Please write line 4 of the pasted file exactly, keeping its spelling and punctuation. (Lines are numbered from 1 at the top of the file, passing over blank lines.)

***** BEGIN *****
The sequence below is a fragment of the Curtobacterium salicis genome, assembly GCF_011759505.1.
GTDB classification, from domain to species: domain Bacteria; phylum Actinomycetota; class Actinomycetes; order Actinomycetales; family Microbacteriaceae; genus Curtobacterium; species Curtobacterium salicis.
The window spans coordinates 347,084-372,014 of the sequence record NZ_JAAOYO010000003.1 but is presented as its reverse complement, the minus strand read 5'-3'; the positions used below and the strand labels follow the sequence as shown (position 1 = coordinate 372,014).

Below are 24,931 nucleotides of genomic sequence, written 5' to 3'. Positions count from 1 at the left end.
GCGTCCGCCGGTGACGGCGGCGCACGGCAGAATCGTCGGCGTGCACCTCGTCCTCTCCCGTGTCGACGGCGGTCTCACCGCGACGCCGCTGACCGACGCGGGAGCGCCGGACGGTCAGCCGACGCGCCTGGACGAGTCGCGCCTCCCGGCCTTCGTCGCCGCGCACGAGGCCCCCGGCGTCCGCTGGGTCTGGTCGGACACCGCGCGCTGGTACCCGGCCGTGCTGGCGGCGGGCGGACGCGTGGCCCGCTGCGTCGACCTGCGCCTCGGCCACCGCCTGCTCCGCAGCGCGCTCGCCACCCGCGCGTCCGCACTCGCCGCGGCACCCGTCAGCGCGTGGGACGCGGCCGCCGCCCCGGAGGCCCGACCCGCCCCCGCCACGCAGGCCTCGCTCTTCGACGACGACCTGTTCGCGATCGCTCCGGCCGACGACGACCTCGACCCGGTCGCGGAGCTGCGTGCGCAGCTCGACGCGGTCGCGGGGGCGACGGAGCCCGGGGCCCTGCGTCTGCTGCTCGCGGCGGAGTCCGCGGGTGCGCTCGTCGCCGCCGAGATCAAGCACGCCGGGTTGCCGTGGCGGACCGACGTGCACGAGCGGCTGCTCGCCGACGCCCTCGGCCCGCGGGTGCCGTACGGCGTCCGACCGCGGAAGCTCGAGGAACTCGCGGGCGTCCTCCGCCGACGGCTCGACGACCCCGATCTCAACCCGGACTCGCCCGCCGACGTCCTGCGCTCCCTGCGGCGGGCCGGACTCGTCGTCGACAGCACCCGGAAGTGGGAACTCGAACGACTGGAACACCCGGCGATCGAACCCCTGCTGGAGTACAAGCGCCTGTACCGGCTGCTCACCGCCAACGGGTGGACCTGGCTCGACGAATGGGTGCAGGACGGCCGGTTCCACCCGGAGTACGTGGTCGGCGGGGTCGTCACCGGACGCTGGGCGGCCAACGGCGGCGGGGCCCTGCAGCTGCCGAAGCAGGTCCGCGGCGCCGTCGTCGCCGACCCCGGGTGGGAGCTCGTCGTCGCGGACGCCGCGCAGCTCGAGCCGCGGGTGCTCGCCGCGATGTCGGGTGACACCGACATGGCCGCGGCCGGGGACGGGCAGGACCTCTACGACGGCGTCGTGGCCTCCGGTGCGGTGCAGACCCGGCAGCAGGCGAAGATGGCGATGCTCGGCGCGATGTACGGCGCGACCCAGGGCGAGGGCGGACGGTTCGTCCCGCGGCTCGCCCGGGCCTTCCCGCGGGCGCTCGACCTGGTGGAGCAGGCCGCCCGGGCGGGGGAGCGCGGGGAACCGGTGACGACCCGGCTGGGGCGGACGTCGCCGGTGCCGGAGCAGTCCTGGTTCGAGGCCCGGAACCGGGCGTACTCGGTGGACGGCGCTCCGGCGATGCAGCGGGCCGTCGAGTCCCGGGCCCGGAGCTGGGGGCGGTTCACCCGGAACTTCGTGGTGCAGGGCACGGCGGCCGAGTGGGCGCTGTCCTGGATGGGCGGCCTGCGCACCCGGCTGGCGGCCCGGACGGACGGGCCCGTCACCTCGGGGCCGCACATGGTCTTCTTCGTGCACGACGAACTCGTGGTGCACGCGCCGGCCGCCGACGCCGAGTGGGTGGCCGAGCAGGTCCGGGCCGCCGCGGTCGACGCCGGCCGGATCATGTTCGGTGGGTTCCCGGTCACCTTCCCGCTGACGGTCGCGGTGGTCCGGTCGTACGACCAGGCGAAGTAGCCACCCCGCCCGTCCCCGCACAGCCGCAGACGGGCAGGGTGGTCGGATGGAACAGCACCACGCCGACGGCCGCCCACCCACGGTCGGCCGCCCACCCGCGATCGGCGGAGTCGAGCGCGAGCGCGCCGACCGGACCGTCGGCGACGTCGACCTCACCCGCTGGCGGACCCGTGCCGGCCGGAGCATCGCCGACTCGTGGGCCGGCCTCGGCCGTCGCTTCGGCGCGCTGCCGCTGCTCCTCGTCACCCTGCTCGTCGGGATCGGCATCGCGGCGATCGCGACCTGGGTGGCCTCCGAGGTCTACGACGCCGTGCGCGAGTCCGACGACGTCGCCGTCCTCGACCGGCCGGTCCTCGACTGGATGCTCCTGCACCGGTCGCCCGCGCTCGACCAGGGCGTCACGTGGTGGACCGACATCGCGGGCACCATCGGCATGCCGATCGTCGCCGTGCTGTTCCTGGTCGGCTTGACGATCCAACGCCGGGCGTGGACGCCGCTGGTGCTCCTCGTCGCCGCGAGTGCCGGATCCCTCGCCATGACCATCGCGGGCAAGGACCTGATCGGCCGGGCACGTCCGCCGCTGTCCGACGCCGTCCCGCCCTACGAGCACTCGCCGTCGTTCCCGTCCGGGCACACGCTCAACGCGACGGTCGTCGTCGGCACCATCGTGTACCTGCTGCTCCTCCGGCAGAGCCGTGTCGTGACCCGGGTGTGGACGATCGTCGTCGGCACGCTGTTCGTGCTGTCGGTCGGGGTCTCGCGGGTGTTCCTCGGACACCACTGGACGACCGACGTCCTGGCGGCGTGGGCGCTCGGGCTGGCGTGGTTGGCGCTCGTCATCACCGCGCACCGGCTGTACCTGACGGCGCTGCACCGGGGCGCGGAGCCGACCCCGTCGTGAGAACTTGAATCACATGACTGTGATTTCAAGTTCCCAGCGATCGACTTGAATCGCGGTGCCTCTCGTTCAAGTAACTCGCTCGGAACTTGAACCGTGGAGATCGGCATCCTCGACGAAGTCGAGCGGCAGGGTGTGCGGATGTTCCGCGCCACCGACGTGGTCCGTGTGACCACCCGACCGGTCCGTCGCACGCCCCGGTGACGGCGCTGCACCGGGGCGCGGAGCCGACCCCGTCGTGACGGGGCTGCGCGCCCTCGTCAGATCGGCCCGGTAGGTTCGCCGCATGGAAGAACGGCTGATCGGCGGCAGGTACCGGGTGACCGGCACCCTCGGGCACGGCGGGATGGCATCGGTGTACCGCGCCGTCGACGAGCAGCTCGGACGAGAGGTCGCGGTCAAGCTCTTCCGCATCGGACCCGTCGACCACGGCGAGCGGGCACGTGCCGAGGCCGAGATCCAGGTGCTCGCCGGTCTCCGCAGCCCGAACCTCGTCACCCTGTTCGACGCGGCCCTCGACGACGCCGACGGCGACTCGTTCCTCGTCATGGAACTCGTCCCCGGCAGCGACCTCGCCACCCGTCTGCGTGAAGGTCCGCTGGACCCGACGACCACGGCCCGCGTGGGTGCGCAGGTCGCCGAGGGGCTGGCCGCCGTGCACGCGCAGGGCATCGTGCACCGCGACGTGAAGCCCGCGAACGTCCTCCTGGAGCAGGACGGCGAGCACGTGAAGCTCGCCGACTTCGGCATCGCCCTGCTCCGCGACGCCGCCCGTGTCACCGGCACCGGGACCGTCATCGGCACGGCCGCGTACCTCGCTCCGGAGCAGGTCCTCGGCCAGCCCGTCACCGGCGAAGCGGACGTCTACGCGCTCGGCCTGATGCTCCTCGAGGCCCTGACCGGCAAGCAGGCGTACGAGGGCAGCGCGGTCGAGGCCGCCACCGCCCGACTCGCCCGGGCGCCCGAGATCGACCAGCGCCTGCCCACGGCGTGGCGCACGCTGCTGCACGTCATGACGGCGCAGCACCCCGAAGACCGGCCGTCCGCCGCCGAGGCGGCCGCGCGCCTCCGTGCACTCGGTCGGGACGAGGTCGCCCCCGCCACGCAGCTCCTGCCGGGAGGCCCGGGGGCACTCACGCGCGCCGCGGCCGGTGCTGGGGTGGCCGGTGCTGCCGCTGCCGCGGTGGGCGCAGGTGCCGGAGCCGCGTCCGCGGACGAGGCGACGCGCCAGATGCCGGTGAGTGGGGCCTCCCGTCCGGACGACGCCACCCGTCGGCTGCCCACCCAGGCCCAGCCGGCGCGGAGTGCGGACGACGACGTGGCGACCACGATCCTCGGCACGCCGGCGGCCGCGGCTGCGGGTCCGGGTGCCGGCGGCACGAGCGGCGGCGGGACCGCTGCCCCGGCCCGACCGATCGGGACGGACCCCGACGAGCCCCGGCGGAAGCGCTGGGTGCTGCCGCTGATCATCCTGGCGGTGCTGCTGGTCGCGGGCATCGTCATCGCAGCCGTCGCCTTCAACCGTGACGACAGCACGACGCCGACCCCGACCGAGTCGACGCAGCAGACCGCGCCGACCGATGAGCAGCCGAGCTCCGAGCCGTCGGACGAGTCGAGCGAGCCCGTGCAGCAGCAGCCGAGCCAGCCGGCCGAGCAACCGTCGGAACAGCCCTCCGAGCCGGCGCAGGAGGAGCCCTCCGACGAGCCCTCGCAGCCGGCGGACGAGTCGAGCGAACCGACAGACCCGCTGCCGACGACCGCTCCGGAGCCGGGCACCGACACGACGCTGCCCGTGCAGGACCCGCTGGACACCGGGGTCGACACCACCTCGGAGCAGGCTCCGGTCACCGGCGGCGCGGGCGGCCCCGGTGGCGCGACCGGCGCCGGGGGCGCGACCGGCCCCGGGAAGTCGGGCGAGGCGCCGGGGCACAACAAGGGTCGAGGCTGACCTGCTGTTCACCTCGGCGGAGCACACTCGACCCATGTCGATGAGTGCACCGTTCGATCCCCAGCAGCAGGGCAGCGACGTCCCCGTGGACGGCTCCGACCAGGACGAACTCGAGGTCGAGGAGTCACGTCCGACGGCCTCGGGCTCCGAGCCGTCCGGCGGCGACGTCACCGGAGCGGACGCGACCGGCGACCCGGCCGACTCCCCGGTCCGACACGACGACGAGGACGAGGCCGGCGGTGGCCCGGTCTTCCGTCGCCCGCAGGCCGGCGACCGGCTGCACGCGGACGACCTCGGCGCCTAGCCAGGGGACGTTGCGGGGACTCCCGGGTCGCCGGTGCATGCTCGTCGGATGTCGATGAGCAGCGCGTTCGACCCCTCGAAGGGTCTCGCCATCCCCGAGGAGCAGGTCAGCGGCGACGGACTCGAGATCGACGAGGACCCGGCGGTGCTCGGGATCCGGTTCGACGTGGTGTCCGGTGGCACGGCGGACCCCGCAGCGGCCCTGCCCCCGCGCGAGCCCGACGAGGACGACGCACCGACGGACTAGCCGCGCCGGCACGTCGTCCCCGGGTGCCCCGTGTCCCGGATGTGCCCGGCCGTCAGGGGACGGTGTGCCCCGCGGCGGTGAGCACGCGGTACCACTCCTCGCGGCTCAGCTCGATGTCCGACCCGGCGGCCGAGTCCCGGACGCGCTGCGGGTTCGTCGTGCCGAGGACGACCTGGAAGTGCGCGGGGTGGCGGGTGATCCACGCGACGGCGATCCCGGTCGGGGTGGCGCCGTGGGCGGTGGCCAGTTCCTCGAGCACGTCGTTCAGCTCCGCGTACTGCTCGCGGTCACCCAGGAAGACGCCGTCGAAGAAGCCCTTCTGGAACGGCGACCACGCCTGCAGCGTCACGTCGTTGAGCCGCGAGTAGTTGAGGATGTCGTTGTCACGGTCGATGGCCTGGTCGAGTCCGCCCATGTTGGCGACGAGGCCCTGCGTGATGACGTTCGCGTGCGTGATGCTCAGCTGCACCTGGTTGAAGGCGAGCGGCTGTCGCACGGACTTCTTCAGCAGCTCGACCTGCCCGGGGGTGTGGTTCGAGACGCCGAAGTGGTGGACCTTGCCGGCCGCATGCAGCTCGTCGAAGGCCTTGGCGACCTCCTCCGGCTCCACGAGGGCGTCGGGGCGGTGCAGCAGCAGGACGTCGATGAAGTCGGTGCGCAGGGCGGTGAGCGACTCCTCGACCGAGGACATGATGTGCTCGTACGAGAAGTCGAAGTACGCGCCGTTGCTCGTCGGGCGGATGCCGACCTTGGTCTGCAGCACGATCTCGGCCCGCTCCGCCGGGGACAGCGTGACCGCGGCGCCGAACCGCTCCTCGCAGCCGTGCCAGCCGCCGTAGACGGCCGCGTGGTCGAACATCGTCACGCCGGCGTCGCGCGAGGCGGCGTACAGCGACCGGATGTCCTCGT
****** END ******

Below are 24,931 nucleotides of genomic sequence, written 5' to 3'. Positions count from 1 at the left end.